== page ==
It’s beginning to look like further action on the Build Back Better budget bill will be pushed back to 2022—which would probably delay the effective dates of two controversial retirement plan provisions.
Capping a months-long process of negotiations among Democrats, the House approved an amended version of the $1.7 trillion Build Back Better Act (H.R. 5376) Nov. 19 on a near party-line vote of 220-213, with one Democrat voting no. Since then, the legislation has been pending in the Senate. And while the lawmakers had a goal of approving the legislation by the end of the year, with plenty of controversial issues still at play—and a razor-thin majority in the Senate—it seems increasingly likely that the bill won’t come up for a vote until the new year.
If so, it also seems likely that the effective dates of two key retirement plan provisions[i] would also be pushed forward. First, the provision that would eliminate all so-called “back door” Roth conversions with after tax contributions to either qualified plans or IRAs regardless of income level—which would have been effective for distributions, transfers and contributions made beginning in 2022—would be pushed back to 2023. (That is, of course, assuming the provision remains in the bill—you will recall that these provisions were pulled out in October, before being reintroduced a week later.)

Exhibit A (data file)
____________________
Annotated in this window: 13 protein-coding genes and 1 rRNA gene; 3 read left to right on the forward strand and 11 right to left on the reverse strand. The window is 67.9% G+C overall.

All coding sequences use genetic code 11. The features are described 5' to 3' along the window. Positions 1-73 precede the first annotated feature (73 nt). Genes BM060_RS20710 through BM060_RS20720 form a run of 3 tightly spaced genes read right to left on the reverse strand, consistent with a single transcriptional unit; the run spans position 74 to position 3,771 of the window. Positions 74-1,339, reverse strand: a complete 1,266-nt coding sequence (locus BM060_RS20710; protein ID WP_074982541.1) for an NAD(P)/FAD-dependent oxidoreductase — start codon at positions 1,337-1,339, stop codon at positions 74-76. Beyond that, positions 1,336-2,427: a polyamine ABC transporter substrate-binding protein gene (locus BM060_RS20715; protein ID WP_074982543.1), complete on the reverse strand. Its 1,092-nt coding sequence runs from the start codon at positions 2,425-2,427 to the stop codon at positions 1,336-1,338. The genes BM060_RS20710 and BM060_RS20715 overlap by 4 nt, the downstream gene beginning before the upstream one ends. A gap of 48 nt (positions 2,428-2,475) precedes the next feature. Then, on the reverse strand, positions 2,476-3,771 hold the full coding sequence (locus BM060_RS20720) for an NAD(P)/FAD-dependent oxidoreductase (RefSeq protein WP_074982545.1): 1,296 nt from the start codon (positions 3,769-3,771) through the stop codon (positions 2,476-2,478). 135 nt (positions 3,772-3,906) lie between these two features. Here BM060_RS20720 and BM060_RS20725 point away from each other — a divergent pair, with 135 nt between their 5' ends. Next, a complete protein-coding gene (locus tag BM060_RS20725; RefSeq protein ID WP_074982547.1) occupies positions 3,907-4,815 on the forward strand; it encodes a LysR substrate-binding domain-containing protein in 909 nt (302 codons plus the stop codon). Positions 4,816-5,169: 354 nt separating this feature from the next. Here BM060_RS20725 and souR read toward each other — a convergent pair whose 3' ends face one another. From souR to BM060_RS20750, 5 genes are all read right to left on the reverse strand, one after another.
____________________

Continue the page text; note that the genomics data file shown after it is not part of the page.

The second provision would eliminate Roth conversions in general for both IRAs and qualified plans for high-income taxpayers.[ii]Currently slated to apply to distributions, transfers and contributions made in taxable years beginning after Dec. 31, 2031, that effective date might well shift back to Dec. 31, 2032.
NAPA’s Government Affairs team continues to engage in discussions with Capitol Hill staff about these issues, and their possible implementation. Rest assured that the team continues to monitor the situation on the ground closely, and will keep you apprised of updates as things develop.
[i] Note also that the effective dates for the provisions that would prohibit additional contributions to individual retirement plans for certain high-income taxpayers with large retirement account balances and that would impose mandatory required minimum distributions for certain high-income taxpayers with large retirement account balances could slip—though it’s not certain. These provisions currently have proposed effective dates of tax years beginning after Dec. 31, 2028. In addition, various other provisions contained in the legislation have effective dates for tax years beginning after Dec. 31, 2021.
[ii] Those with taxable income over $400,000 (single) $425,000 (head of household), or $450,000 (filing jointly).
- Log in to post comments